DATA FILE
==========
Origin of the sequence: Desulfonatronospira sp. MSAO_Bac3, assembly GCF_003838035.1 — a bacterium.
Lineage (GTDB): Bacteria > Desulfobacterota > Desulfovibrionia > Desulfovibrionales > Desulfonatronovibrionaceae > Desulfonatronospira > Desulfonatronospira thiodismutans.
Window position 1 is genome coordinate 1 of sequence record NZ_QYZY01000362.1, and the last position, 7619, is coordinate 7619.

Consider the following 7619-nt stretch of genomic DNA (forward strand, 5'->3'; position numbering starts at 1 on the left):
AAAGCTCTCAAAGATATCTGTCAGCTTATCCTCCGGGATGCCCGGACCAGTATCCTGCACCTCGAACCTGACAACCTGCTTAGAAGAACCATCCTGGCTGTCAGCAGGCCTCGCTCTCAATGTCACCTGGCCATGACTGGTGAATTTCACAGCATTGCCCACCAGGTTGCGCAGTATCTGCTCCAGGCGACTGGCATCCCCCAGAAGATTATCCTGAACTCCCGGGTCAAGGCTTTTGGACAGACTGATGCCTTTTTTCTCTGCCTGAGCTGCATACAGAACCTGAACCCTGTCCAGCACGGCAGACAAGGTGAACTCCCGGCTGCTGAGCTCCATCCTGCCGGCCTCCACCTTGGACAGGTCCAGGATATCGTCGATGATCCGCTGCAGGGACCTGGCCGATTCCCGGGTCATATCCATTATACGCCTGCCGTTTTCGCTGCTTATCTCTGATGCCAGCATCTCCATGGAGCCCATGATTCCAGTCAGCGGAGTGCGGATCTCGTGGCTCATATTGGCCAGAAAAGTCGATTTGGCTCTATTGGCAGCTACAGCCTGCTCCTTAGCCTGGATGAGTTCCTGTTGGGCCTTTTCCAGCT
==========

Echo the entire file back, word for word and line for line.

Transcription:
Origin of the sequence: Desulfonatronospira sp. MSAO_Bac3, assembly GCF_003838035.1 — a bacterium.
Lineage (GTDB): Bacteria > Desulfobacterota > Desulfovibrionia > Desulfovibrionales > Desulfonatronovibrionaceae > Desulfonatronospira > Desulfonatronospira thiodismutans.
Window position 1 is genome coordinate 1 of sequence record NZ_QYZY01000362.1, and the last position, 7619, is coordinate 7619.

Consider the following 7619-nt stretch of genomic DNA (forward strand, 5'->3'; position numbering starts at 1 on the left):
AAAGCTCTCAAAGATATCTGTCAGCTTATCCTCCGGGATGCCCGGACCAGTATCCTGCACCTCGAACCTGACAACCTGCTTAGAAGAACCATCCTGGCTGTCAGCAGGCCTCGCTCTCAATGTCACCTGGCCATGACTGGTGAATTTCACAGCATTGCCCACCAGGTTGCGCAGTATCTGCTCCAGGCGACTGGCATCCCCCAGAAGATTATCCTGAACTCCCGGGTCAAGGCTTTTGGACAGACTGATGCCTTTTTTCTCTGCCTGAGCTGCATACAGAACCTGAACCCTGTCCAGCACGGCAGACAAGGTGAACTCCCGGCTGCTGAGCTCCATCCTGCCGGCCTCCACCTTGGACAGGTCCAGGATATCGTCGATGATCCGCTGCAGGGACCTGGCCGATTCCCGGGTCATATCCATTATACGCCTGCCGTTTTCGCTGCTTATCTCTGATGCCAGCATCTCCATGGAGCCCATGATTCCAGTCAGCGGAGTGCGGATCTCGTGGCTCATATTGGCCAGAAAAGTCGATTTGGCTCTATTGGCAGCTACAGCCTGCTCCTTAGCCTGGATGAGTTCCTGTTGGGCCTTTTCCAGCT